Last week, WW broke the news that three downtown hotels—Dossier, the Duniway and the Portland Hilton—were on the brink of foreclosure (“Motel Blues,” Sept. 7). (Dossier’s owner, Provenance Hotels, now says it has reached a deal to avert its hotel from being auctioned by its lender.) That news is the cherry on top of a 26% commercial real estate vacancy rate in the downtown core. Readers were divided: Was this the inevitable result of lefty policies coddling protesters, campers and criminals? Or the comeuppance of an outdated hospitality industry that overbuilt and failed to adjust to competition? Here’s what readers had to say:
Mr. Logic, via wweek.com: “Ms. Peel has done some fine reporting here. I have been critical of many of her articles in the past. However, credit where credit is due.”
pdxarchitect, via Reddit: “I don’t know that city leaders are on the hook for the fact that hotels aren’t profitable at the moment, but if they aren’t paying their taxes, that’s a couple million dollars a year out of the city coffers.
“The warning to city leaders should be that this is the tip of the iceberg. If buildings go vacant all over downtown, the amount of tax collected by the city will drop off of a cliff.”
LMitten, via wweek.com: “If you haven’t seen the writing on the wall for the past year or so, I feel sorry for you. Just like shopping malls, office-dominated downtown cores are never coming back. But I wonder how much of the hotel industry’s trouble is based on the insane popularity of Airbnb, which I think proves beyond a doubt that the hotel model was outdated, irrespective of COVID and everything else.”
inure, via Reddit: “Companies should require their workers to return so hotel/office buildings don’t go bankrupt? That’s a hell of a take.”
whoops123, via wweek.com: “I’ve looked into staying at downtown hotels many times over the summer, and usually I eventually decide it’s not worth the $200+/night price tag to rent a room and instead drive back and forth from the coast. “If the hotels actually want to rent the rooms, make them less expensive. I stayed at the Waterfront Marriott last month and, despite using miles to pay for the room, still ended up paying $110 for fees, parking, and an $8 can of water in the lobby. They are creating their own problems and trying to con the city into giving them money.
“Why isn’t ‘supply and demand’ kicking in? I’ve got no problems with the homeless people, or any of the other excuses being offered by the hotels. I just don’t want to spend $200 on an overpriced hotel room.”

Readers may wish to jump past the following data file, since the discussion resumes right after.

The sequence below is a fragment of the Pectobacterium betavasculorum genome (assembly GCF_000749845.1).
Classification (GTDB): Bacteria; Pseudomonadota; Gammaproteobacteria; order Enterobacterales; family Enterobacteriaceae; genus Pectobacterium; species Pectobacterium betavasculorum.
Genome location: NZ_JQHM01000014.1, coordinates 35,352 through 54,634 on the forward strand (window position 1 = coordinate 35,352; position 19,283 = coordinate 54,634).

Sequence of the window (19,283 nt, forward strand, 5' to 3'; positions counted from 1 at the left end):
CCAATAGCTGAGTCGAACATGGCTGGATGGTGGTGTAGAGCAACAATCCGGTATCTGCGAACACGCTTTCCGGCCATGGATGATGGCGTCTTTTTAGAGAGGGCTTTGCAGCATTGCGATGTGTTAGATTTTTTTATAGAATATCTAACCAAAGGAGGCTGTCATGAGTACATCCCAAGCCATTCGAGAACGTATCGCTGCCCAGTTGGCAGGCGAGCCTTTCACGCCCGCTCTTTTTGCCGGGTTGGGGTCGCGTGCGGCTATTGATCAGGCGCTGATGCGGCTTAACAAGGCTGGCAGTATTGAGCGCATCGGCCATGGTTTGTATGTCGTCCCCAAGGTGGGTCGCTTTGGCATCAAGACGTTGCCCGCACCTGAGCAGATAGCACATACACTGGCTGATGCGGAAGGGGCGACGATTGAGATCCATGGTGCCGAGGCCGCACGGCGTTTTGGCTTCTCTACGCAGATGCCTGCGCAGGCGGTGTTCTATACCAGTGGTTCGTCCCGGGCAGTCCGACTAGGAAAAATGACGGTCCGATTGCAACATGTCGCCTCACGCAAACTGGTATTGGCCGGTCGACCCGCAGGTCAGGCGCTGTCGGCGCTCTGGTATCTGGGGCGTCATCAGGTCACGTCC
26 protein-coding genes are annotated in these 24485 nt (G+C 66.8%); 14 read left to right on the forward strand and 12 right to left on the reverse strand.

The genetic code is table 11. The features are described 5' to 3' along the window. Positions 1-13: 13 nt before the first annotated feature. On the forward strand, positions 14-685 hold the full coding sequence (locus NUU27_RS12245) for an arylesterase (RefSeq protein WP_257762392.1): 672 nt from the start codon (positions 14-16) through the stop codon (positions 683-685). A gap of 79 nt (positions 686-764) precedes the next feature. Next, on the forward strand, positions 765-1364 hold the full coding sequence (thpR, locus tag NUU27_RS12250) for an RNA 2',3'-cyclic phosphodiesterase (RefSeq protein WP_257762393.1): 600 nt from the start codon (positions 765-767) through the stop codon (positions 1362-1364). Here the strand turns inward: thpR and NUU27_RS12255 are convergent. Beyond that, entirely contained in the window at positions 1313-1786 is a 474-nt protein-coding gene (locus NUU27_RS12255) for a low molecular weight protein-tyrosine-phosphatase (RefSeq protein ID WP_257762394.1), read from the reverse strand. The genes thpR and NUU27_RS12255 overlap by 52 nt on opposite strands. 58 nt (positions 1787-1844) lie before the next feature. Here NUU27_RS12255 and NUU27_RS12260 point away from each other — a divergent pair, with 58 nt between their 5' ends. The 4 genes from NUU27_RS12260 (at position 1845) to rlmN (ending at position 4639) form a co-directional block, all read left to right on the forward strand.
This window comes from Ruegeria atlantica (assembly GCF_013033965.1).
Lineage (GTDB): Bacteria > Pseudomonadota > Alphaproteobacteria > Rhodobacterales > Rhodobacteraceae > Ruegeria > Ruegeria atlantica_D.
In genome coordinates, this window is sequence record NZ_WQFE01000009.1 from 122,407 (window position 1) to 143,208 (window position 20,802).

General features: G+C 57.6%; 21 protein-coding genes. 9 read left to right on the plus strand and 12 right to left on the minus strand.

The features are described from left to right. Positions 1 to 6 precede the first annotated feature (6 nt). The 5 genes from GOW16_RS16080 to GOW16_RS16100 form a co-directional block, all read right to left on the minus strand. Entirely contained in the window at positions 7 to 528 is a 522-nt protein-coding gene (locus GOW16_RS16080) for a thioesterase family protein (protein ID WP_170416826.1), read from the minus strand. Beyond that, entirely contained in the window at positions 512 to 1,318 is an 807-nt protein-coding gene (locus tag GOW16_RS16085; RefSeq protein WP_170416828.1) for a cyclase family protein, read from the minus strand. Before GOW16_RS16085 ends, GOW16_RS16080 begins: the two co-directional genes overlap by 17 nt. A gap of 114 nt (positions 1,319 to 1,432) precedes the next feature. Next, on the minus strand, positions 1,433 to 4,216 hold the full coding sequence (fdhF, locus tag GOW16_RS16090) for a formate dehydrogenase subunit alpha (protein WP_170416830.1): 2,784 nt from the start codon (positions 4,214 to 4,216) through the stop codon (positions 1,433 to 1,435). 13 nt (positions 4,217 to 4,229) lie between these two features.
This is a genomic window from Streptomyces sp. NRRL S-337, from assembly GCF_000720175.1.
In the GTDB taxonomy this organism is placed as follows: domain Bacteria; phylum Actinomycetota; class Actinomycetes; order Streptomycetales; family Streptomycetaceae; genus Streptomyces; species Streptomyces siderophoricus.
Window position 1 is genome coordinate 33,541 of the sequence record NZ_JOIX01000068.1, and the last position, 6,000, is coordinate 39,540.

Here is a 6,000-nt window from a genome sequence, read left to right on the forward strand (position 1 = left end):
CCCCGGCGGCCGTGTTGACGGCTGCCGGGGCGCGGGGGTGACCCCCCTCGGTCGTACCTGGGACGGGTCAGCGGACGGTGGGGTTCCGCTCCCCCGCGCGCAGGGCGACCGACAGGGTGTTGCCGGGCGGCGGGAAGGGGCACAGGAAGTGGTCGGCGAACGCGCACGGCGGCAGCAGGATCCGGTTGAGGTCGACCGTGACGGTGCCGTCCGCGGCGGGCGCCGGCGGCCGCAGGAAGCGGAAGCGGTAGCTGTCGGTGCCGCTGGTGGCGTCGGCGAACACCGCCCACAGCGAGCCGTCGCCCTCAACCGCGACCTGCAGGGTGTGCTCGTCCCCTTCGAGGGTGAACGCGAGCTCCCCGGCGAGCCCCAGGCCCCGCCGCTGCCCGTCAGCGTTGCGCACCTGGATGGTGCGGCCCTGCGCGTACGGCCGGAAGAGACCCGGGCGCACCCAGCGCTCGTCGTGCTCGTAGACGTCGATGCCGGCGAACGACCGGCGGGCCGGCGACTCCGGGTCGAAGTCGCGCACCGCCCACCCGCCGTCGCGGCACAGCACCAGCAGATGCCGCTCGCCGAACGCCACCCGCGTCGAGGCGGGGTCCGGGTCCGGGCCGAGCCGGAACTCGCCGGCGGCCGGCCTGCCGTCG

mobile_gas_9826, via Reddit: “These are three incredibly large hotels in downtown. The Hilton is a historic building. I am not going to shed a single tear for the owners, especially [former Provenance Hotels executive Gordon] Sondland, or groups losing money on this, but this is another bad sign for downtown and particularly food trucks. It’s tough down there, and the declining foot traffic has caused food trucks like mine to shift to mobile events only.”
Polis, via wweek.com: “Willamette Week finally sees the problem. A watershed mark.”
HESITANT TO LEAVE HOTEL
Our son forwarded an article to us written by you in Willamette Week regarding the loss of business at the Benson Hotel in Portland [wweek.com, Sept. 1]. The article was very timely as my husband and I were in Portland last weekend and stayed at the Benson. I made the following comment that I have been all over the world and never hesitated to walk out of the front door of my hotel to go exploring until Portland!
It’s an absolute travesty what has happened to not only the downtown area of Portland, but outskirts as well. Homeless, crazy, drug-addicted people everywhere. As much as we love the beautiful Benson Hotel I informed them that on any future trips we would be investigating accommodations in more safe and clean areas.
Laguna Niguel, Calif.
LETTERS to the editor must include the author’s street address and phone number for verification. Letters must be 250 or fewer words. Submit to: PO Box 10770, Portland OR, 97296 Email: firstname.lastname@example.org